Mumbai: With the declining trend in inflation and amid reports of liquidity crunch, the Reserve Bank of India (RBI) today announced pumping in Rs48,000 crore into the system while keeping the key policy rates unchanged, reports PTI.
In its mid-quarter review of monetary policy, the apex bank kept its short-term lending and borrowing (repo and reverse repo) rates to banks unchanged at 6.25% and 5.25%, respectively.
It maintained the mandatory cash reverse ratio (CRR) at 6% of the banks’ total deposits.
The RBI policy position is in line with the Prime Minister's Economic Advisory Council’s observation that the system was feeling the pinch of liquidity shortage. It also coincides with inflation coming down to below 8% from double digits till recently.
Accordingly, the RBI decided to reduce the Statutory Liquidity Ratio (SLR), the portion of deposits that banks park in government securities, by one percentage point to 24% with effect from December 18.
It has also decided to buy government securities from banks to the tune of Rs48,000 crore in the next one month to inject more funds into the system.
New Delhi: Food inflation rose to 9.46% for the week ended 4th December on account of higher prices of rice, vegetables, milk and fruits, reports PTI.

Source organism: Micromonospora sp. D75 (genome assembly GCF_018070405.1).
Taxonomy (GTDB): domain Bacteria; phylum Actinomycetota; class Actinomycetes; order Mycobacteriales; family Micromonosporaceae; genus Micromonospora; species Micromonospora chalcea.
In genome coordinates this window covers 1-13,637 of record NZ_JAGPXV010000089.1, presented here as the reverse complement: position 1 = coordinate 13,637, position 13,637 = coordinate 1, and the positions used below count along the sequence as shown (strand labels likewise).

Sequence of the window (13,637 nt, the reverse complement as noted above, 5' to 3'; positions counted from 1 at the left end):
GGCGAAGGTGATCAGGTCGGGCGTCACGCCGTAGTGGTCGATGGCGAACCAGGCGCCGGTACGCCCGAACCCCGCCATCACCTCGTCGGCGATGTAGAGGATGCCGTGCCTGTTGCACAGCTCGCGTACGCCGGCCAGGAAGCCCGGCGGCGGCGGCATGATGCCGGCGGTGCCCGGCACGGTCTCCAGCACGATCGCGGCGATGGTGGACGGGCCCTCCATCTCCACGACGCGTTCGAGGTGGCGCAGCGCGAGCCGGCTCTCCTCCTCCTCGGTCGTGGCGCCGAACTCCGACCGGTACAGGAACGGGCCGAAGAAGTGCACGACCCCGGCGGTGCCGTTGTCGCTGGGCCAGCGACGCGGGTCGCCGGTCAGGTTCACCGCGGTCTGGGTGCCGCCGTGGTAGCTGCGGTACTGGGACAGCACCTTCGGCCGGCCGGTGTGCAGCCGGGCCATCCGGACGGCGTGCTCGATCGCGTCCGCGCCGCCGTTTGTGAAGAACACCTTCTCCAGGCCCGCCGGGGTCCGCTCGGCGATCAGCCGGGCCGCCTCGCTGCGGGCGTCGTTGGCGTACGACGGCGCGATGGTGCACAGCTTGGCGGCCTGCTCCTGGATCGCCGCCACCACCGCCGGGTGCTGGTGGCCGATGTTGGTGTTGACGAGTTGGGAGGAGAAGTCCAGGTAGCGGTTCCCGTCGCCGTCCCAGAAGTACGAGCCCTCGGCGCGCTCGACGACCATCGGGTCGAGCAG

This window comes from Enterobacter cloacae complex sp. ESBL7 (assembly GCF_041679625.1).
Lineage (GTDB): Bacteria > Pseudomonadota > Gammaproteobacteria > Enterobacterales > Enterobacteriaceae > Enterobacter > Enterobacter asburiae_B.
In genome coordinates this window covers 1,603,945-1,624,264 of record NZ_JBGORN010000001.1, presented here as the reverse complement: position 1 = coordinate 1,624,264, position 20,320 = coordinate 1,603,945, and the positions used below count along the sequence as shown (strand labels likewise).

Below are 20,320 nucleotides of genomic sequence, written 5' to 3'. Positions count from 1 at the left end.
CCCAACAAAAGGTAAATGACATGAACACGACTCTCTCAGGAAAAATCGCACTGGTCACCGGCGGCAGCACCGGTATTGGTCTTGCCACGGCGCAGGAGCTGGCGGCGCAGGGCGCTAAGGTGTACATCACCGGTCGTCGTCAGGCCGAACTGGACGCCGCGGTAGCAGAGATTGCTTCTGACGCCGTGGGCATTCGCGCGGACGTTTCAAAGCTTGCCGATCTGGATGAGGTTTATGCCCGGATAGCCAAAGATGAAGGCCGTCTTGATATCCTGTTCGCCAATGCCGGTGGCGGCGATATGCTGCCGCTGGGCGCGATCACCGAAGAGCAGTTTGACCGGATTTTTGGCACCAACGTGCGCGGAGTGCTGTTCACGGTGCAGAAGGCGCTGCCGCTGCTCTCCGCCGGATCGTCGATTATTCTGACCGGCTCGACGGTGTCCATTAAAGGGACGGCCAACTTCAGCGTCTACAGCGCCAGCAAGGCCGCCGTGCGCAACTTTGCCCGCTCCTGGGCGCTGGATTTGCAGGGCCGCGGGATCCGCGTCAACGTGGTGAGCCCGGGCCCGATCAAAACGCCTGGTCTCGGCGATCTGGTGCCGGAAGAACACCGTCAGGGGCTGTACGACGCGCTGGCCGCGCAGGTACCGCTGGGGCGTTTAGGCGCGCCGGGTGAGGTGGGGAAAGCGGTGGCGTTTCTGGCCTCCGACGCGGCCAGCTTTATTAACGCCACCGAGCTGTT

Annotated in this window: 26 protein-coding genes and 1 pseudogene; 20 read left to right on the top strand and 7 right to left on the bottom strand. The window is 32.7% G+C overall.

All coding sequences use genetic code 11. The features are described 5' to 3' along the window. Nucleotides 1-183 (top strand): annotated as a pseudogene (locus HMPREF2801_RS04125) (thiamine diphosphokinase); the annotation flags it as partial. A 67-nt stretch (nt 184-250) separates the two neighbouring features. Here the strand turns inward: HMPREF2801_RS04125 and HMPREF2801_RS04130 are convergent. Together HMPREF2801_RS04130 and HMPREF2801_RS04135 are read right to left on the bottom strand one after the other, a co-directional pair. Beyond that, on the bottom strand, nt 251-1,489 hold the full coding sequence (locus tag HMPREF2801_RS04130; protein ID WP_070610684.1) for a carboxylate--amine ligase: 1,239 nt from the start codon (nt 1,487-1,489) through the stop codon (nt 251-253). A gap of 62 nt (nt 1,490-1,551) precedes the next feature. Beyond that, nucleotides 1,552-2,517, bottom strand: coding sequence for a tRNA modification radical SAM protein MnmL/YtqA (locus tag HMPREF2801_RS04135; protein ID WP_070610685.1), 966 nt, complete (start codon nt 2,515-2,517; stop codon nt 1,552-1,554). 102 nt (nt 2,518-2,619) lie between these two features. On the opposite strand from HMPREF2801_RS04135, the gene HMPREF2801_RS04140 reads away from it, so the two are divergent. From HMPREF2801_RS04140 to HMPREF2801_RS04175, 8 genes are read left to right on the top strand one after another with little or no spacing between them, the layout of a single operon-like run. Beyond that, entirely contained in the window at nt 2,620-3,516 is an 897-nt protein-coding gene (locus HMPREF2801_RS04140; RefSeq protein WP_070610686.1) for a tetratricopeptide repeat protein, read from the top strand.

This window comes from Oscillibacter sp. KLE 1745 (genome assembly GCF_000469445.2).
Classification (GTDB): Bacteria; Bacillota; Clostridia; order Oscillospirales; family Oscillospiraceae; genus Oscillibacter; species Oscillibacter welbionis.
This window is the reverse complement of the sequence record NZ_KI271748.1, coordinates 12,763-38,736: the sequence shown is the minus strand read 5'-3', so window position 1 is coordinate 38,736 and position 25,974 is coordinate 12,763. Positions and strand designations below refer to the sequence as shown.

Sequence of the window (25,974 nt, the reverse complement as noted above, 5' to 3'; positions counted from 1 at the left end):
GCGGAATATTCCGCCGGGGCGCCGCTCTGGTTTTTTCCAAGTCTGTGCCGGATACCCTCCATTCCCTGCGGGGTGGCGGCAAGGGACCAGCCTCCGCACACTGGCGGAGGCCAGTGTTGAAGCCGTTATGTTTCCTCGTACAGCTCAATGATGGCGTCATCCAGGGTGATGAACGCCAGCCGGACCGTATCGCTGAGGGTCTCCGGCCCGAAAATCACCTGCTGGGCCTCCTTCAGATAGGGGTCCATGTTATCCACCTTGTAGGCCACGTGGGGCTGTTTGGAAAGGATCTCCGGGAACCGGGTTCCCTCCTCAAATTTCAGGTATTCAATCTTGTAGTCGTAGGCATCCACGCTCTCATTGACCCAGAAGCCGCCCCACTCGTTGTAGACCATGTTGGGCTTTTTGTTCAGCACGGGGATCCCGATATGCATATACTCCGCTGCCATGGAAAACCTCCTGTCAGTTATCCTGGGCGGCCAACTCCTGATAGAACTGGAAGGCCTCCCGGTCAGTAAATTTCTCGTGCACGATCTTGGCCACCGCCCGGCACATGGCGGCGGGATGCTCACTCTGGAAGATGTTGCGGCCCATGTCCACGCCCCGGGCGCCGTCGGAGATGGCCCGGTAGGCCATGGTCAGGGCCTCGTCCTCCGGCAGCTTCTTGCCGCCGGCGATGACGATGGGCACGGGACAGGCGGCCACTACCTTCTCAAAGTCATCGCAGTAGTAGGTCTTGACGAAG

Food inflation stood at 8.60% in the previous week. This is the second consecutive week in which food inflation has increased.
The data came just half an hour before the Reserve Bank of India’s (RBI) mid-quarterly review of the monetary policy today, where it is expected to take stock of the inflation situation and decide on an appropriate course of action.
While prices of rice rose by 1.47%, vegetables went up by 1%, milk by 17.76% and fruits by 19.75% on an annual basis, pulses and wheat prices declined by 4.24% and 11.46%, respectively.
In addition, the fuel and power product index rose by 10.67% on a year-on-year basis.
Furthermore, onions became costlier by 29.93% on an annual basis.
Meanwhile, overall inflation declined to 7.48% in November from 8.58% in the previous month.
Agents are luring customers through SMSs to buy insurance, using gold as a bait. These fly-by-night operators even insist that you sign up for the policy in the first meeting itself. But don’t fall for this, whether it is insurance, pension or any other investment
Dubious investment, insurance and pension plans are being sold via SMS. Over the past couple of months we have been receiving a steady stream of SMSs with a variety of options. One message offers a gold coin on signing up, while another is promising Rs1 crore after 21 years with no market risk if you pay Rs14,000 per month for 16 years. Some are incorrectly calling it a monthly deposit scheme, to hint that it is like a fixed deposit. Most of these messages contain numerous spelling mistakes in the names, writing Bajaj Allianz as Bajaj Alliance, Future Generali as Future Generalli and so on.